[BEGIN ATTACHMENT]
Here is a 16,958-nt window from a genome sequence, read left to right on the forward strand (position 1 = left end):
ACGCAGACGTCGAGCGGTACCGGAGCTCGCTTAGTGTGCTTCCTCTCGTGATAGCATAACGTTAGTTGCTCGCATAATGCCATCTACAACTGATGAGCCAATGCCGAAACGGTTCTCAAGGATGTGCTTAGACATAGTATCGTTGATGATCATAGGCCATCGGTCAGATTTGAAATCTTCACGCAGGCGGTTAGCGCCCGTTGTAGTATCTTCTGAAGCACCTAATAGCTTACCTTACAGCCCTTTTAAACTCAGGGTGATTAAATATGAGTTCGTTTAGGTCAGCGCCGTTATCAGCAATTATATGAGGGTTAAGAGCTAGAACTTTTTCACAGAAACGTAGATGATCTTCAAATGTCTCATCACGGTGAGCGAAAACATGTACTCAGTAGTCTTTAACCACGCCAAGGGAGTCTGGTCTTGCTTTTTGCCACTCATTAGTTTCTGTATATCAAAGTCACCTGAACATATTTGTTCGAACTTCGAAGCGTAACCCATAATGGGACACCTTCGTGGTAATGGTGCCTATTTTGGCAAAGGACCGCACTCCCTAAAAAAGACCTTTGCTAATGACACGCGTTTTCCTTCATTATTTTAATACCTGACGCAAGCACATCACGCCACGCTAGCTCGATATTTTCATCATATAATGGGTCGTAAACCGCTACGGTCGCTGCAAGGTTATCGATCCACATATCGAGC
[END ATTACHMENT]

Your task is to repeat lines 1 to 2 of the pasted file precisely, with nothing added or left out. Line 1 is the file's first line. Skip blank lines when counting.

Here is a 16,958-nt window from a genome sequence, read left to right on the forward strand (position 1 = left end):
ACGCAGACGTCGAGCGGTACCGGAGCTCGCTTAGTGTGCTTCCTCTCGTGATAGCATAACGTTAGTTGCTCGCATAATGCCATCTACAACTGATGAGCCAATGCCGAAACGGTTCTCAAGGATGTGCTTAGACATAGTATCGTTGATGATCATAGGCCATCGGTCAGATTTGAAATCTTCACGCAGGCGGTTAGCGCCCGTTGTAGTATCTTCTGAAGCACCTAATAGCTTACCTTACAGCCCTTTTAAACTCAGGGTGATTAAATATGAGTTCGTTTAGGTCAGCGCCGTTATCAGCAATTATATGAGGGTTAAGAGCTAGAACTTTTTCACAGAAACGTAGATGATCTTCAAATGTCTCATCACGGTGAGCGAAAACATGTACTCAGTAGTCTTTAACCACGCCAAGGGAGTCTGGTCTTGCTTTTTGCCACTCATTAGTTTCTGTATATCAAAGTCACCTGAACATATTTGTTCGAACTTCGAAGCGTAACCCATAATGGGACACCTTCGTGGTAATGGTGCCTATTTTGGCAAAGGACCGCACTCCCTAAAAAAGACCTTTGCTAATGACACGCGTTTTCCTTCATTATTTTAATACCTGACGCAAGCACATCACGCCACGCTAGCTCGATATTTTCATCATATAATGGGTCGTAAACCGCTACGGTCGCTGCAAGGTTATCGATCCACATATCGAGC